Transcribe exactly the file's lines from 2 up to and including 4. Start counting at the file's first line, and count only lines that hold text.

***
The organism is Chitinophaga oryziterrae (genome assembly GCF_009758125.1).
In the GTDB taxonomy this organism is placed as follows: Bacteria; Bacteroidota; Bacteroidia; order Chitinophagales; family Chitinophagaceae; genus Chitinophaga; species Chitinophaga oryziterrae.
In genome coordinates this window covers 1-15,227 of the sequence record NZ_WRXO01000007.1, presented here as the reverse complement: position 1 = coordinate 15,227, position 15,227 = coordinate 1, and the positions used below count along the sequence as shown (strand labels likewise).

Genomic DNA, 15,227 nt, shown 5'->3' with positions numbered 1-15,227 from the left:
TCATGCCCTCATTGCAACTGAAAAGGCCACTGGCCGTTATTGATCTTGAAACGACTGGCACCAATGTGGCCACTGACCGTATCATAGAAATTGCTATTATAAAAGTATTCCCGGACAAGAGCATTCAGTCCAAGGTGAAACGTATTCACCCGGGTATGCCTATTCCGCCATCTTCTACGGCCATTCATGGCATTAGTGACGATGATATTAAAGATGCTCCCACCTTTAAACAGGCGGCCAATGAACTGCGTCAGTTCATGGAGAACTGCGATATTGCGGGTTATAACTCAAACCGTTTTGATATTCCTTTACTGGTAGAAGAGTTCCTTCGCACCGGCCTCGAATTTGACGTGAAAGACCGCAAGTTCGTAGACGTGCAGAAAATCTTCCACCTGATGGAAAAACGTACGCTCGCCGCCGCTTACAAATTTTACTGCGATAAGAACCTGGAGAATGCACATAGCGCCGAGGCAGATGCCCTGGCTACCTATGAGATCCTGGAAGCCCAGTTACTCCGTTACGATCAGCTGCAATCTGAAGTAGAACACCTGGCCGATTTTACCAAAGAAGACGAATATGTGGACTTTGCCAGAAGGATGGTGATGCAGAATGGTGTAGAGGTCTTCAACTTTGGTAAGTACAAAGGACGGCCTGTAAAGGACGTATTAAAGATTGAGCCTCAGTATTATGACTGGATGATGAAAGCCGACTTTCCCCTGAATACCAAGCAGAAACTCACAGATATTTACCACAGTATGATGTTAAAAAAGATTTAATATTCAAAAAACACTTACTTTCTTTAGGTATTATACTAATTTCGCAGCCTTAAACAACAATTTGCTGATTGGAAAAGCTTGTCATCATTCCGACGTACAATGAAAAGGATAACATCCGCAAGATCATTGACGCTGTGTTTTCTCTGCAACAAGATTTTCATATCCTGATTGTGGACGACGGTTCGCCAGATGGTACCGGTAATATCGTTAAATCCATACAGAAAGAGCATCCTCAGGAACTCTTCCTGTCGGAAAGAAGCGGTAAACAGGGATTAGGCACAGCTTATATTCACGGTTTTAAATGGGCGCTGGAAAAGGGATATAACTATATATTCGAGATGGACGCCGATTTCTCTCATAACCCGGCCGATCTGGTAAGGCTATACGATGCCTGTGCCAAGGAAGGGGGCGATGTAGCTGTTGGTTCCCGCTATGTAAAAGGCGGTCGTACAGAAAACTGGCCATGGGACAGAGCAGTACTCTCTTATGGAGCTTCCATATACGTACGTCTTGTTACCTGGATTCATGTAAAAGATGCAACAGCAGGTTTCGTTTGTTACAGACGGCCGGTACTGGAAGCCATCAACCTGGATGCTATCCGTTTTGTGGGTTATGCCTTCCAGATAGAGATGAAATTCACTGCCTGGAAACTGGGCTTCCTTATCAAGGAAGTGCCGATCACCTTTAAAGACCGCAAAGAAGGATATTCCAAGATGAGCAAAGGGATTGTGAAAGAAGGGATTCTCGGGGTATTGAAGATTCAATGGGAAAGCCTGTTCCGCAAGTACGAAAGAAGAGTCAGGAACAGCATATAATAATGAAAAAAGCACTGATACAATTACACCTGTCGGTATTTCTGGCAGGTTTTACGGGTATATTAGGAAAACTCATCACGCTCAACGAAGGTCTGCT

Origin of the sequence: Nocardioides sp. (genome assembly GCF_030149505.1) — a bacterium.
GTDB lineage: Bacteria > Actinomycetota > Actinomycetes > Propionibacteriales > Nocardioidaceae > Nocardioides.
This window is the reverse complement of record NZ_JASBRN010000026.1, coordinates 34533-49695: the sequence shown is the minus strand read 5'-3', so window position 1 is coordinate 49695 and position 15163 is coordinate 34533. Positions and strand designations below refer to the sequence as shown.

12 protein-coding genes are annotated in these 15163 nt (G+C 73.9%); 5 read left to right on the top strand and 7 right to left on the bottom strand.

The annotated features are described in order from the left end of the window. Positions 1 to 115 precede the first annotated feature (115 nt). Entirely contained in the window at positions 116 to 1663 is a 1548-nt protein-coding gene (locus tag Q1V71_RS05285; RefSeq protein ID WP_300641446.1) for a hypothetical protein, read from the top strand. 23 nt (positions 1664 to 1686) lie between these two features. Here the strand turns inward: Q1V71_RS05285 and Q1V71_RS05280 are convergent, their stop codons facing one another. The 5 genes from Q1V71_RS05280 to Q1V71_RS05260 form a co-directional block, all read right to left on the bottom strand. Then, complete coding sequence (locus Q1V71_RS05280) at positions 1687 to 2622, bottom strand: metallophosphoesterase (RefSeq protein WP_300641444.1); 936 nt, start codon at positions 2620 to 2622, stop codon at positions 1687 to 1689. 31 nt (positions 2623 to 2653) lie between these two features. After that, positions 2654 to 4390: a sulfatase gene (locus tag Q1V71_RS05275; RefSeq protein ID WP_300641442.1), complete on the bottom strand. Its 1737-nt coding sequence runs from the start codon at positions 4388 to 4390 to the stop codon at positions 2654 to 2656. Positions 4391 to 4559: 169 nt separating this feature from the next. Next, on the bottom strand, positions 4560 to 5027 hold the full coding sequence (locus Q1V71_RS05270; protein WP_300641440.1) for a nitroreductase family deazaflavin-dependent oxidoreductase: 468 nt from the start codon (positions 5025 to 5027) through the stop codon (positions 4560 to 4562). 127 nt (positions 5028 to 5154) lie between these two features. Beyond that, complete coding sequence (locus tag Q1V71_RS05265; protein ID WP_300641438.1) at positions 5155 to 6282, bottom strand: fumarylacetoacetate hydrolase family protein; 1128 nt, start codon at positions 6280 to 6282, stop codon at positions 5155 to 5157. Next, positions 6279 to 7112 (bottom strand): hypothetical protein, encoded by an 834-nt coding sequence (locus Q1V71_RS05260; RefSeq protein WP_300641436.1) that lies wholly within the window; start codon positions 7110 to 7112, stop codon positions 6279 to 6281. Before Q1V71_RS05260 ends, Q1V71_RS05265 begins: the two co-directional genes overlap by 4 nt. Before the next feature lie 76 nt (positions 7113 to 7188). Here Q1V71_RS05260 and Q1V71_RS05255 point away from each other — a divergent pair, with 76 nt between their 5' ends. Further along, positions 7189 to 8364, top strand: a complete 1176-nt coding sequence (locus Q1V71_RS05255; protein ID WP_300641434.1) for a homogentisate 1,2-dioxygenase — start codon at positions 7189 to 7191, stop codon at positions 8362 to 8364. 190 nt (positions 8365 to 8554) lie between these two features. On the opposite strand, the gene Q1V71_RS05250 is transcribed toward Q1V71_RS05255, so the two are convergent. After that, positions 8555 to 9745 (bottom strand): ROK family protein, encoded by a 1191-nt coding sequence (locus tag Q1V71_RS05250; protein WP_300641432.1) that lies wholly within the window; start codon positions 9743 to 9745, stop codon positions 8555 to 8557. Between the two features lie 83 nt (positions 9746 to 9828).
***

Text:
In the GTDB taxonomy this organism is placed as follows: Bacteria; Bacteroidota; Bacteroidia; order Chitinophagales; family Chitinophagaceae; genus Chitinophaga; species Chitinophaga oryziterrae.
In genome coordinates this window covers 1-15,227 of the sequence record NZ_WRXO01000007.1, presented here as the reverse complement: position 1 = coordinate 15,227, position 15,227 = coordinate 1, and the positions used below count along the sequence as shown (strand labels likewise).

Genomic DNA, 15,227 nt, shown 5'->3' with positions numbered 1-15,227 from the left: